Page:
The Metropolitan Police Department in Washington, D.C., gave out free AirTags and Tile Trackers last week to some residents in an attempt to combat rising rates of carjacking in certain areas across the city.
To date, the city has seen 866 instances of carjacking, of which 637 involved a firearm, according to MPD data. The thefts have largely been concentrated in the east half of Washington, D.C. So far, 144 arrests have been made, and 65 percent of those arrestees were under the age of 18.
Washington, D.C. has experienced a surge in both vehicle thefts and carjackings in recent months. These are distinct crime categories; a carjacking is when a car is stolen in the presence of the owner, mostly at gunpoint, while a vehicle theft is when a car is stolen while the owner is not present.
The cause of the vehicle theft surge in D.C. is quite clear, and ties into a national trend. Many Kias and Hyundais manufactured between 2011 and 2021 are easy to steal because they were manufactured without a basic anti-theft device. Motherboard has reported extensively on this trend, known as the Kia Boys, and its causes. As part of that reporting, Motherboard filed a public records request with MPD for detailed vehicle theft data. From December 2019 to October 2022, no more than 32 Kias and Hyundais were stolen in any given month. Over the next six months, thefts rapidly increased, topping out at 368 stolen Kias and Hyundais in D.C. in May 2023 alone. More Kias and Hyundais were stolen in the first three months of 2023 than in the previous two years combined. Meanwhile, thefts of all vehicles made by every other car company remained relatively stable.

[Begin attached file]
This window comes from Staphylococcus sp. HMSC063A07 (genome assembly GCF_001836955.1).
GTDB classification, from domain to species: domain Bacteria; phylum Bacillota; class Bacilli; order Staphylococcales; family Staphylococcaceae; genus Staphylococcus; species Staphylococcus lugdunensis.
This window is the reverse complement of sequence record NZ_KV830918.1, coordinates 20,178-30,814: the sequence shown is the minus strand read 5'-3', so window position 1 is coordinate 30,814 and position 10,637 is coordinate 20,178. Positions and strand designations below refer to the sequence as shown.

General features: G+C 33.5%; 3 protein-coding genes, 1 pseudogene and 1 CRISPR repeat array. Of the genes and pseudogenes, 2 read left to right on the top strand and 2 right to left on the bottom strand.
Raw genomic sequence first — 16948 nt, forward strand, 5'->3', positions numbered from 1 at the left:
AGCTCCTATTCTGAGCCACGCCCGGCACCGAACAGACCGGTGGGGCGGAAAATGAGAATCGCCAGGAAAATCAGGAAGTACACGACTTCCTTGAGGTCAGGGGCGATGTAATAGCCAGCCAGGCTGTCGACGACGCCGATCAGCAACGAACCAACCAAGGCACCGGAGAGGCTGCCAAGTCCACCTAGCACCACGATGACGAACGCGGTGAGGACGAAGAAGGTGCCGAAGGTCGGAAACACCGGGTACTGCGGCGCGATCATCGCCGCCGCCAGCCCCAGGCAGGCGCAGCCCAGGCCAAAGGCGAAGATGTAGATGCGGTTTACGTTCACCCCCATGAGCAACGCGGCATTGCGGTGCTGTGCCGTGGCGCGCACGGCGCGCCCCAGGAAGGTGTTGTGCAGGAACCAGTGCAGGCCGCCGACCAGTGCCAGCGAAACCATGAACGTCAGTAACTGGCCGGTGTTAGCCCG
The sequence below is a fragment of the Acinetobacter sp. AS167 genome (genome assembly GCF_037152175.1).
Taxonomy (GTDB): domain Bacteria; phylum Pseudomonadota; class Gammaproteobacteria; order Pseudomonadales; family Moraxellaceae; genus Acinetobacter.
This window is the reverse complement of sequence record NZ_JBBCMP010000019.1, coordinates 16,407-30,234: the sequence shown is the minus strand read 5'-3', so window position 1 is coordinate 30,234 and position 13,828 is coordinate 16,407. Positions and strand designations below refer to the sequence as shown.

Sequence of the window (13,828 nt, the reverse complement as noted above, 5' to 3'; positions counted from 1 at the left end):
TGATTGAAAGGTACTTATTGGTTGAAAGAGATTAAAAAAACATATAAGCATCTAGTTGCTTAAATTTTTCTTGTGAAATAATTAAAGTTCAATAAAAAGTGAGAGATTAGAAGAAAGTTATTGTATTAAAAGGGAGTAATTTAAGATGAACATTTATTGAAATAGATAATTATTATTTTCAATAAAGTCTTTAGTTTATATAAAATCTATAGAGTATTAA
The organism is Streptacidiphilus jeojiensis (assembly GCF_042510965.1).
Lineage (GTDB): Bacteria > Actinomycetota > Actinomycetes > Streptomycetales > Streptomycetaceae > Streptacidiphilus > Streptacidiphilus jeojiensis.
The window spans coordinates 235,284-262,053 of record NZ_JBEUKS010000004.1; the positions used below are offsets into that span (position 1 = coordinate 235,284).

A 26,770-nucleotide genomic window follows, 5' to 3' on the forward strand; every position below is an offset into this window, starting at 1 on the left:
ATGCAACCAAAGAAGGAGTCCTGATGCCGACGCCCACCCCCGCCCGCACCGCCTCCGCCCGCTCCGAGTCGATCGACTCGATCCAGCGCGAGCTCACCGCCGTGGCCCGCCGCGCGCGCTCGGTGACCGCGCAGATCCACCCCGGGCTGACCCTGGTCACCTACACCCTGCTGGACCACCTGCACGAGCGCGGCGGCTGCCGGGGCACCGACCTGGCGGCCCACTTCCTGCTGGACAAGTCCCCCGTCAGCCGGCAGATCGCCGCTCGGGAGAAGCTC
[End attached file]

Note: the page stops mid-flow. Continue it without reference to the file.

Starting tomorrow, @DCPoliceDept is providing free tracking tags to DC residents living in selected police service areas.— Mayor Muriel Bowser (@MayorBowser) November 6, 2023
Check if you're eligible and find out where to claim one for your vehicle ??https://t.co/O2IysOiOFk pic.twitter.com/SNtZ9OOO3i